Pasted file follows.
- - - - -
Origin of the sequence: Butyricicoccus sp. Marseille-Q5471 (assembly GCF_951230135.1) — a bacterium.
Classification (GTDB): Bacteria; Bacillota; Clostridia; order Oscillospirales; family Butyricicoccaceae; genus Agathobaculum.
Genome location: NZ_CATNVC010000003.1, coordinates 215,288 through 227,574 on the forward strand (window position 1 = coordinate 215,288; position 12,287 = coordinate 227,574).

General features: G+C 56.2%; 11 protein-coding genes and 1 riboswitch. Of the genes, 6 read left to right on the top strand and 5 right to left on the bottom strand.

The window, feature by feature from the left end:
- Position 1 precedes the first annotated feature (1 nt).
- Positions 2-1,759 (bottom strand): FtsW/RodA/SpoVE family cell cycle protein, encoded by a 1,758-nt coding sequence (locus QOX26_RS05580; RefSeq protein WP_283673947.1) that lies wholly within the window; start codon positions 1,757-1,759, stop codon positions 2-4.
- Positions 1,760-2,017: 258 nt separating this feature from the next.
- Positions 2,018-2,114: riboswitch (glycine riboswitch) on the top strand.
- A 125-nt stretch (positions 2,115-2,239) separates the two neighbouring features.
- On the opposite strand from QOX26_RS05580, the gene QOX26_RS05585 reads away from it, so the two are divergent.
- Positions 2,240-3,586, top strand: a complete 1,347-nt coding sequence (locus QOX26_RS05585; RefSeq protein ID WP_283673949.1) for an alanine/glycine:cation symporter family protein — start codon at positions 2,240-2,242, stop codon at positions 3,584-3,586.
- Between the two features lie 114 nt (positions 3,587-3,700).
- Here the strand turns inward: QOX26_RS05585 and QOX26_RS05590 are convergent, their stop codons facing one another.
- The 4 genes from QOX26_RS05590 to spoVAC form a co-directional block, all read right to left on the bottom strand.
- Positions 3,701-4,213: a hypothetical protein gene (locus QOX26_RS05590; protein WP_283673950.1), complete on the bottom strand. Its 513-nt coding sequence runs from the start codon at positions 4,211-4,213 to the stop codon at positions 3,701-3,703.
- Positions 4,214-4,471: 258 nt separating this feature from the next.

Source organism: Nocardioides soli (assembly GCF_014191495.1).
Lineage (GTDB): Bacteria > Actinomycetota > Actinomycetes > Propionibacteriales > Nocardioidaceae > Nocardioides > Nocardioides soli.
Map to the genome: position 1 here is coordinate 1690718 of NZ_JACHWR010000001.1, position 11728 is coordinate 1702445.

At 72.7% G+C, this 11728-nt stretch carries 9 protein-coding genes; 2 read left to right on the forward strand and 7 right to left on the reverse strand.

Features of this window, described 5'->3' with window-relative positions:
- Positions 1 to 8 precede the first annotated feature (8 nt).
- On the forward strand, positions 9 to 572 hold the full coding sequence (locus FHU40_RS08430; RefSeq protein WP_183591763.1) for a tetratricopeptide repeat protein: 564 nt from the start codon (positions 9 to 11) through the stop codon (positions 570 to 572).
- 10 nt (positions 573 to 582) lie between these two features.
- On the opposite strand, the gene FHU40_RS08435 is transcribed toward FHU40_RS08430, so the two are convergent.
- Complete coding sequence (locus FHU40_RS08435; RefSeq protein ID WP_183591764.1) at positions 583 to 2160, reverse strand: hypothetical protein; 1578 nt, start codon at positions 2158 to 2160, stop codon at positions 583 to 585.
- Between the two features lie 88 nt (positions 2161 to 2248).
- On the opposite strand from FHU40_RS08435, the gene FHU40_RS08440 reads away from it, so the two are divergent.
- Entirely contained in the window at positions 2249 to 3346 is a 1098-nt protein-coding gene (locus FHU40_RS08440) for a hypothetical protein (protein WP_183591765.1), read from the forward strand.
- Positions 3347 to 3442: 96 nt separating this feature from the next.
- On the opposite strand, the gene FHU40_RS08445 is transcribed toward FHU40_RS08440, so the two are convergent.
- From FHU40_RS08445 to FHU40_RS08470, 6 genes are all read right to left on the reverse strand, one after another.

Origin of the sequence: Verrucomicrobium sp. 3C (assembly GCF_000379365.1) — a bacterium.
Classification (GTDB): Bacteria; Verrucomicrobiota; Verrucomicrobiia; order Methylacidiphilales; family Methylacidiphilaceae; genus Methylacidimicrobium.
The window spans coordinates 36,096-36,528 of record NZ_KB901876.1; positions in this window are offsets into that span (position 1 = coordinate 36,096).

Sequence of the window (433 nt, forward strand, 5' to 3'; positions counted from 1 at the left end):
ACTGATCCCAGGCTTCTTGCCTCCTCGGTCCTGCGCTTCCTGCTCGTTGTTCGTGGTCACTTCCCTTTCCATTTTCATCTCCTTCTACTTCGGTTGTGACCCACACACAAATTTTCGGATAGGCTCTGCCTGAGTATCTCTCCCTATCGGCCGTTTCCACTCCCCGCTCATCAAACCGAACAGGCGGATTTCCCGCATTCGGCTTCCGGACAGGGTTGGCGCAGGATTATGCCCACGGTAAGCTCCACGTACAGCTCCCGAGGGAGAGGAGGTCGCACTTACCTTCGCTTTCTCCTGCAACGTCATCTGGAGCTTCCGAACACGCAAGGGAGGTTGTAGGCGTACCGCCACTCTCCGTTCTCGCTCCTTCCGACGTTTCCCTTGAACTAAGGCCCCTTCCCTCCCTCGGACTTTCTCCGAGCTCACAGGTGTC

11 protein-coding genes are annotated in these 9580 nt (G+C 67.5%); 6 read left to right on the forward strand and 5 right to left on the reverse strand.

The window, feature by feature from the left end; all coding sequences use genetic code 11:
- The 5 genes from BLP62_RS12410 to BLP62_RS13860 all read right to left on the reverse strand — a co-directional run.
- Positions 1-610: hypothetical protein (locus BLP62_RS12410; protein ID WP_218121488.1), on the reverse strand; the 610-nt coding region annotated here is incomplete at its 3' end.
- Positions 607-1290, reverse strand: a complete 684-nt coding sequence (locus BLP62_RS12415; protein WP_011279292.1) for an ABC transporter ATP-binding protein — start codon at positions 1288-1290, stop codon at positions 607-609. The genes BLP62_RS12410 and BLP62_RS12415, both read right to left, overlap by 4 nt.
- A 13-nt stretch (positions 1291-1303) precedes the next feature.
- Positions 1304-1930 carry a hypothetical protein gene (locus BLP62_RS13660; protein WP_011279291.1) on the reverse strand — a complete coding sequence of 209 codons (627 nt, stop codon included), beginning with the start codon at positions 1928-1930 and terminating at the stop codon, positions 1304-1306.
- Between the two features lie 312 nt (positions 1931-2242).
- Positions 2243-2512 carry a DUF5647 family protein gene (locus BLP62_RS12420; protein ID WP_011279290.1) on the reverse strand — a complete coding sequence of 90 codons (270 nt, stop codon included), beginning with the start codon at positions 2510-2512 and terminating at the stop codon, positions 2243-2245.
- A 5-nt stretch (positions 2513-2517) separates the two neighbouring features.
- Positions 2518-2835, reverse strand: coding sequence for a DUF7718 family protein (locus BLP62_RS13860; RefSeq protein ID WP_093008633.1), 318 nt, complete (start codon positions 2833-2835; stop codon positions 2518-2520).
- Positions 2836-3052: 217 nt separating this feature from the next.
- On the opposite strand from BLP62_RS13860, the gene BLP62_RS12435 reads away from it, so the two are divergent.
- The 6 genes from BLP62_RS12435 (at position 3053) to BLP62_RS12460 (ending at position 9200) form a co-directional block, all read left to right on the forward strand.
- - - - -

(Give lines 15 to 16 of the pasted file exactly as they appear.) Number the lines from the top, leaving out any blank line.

- The 4 genes from QOX26_RS05590 to spoVAC form a co-directional block, all read right to left on the bottom strand.
- Positions 3,701-4,213: a hypothetical protein gene (locus QOX26_RS05590; protein WP_283673950.1), complete on the bottom strand. Its 513-nt coding sequence runs from the start codon at positions 4,211-4,213 to the stop codon at positions 3,701-3,703.